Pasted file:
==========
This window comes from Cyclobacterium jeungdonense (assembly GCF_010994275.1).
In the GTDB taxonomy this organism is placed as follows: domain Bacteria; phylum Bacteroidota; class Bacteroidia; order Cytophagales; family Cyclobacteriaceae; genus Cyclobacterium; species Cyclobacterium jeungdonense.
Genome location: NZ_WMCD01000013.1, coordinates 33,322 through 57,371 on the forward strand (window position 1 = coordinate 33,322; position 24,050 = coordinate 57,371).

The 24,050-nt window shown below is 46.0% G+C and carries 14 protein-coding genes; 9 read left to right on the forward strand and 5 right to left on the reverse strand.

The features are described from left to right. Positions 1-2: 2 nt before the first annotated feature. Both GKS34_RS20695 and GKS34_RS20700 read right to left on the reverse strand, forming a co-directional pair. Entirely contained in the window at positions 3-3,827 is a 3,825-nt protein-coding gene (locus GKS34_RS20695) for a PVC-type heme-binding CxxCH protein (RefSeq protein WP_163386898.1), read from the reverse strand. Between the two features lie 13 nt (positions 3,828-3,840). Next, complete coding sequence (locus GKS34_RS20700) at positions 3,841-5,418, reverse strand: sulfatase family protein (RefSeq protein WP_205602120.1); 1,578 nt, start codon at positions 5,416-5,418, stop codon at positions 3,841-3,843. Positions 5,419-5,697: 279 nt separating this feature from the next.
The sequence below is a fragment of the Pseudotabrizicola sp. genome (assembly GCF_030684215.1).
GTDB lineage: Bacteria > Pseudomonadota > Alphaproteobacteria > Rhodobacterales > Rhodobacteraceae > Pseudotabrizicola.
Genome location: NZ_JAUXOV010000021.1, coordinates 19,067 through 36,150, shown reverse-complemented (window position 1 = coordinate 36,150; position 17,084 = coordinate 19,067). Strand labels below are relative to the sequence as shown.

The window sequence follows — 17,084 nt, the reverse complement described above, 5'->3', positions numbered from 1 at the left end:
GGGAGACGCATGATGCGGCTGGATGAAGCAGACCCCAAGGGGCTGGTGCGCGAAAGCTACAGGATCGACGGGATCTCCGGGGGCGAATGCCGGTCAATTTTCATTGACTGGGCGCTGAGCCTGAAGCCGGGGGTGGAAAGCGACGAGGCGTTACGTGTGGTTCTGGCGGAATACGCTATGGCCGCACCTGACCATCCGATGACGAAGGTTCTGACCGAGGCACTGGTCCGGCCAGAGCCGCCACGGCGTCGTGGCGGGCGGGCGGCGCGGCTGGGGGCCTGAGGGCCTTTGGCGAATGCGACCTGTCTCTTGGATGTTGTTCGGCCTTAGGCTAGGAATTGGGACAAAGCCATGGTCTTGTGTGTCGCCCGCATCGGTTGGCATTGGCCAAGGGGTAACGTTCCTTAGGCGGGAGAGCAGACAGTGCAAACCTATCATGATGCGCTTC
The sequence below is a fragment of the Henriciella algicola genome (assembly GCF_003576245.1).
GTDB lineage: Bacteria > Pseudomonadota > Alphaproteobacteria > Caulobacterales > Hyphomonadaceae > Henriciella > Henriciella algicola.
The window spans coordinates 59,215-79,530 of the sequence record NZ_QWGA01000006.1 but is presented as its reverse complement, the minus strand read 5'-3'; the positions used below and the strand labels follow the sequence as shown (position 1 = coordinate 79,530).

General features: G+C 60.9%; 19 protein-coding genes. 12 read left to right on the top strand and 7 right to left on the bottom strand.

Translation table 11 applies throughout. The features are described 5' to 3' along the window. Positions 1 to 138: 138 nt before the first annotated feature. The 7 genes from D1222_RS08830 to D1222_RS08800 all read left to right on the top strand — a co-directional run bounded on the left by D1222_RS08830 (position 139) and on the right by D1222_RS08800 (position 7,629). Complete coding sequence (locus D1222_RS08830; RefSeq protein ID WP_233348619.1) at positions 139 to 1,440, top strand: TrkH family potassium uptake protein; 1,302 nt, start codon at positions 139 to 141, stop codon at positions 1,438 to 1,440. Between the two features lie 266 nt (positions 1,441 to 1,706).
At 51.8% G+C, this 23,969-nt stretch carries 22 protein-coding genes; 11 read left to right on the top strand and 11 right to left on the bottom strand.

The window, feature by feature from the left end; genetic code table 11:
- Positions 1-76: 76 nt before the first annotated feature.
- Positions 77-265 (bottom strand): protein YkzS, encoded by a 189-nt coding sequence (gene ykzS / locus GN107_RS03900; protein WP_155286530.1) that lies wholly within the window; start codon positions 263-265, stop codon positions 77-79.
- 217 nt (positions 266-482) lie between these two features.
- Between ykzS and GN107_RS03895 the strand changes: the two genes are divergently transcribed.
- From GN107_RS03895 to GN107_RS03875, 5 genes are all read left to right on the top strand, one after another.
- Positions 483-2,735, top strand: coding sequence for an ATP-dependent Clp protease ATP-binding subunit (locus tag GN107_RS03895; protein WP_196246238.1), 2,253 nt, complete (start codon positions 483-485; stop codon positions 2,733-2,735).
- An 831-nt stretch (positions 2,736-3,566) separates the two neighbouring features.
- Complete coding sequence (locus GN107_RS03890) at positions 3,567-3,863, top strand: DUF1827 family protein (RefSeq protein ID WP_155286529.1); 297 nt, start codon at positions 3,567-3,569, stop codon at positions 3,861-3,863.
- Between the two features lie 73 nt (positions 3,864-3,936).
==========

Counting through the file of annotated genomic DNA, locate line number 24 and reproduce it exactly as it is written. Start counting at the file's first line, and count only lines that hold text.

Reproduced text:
- An 831-nt stretch (positions 2,736-3,566) separates the two neighbouring features.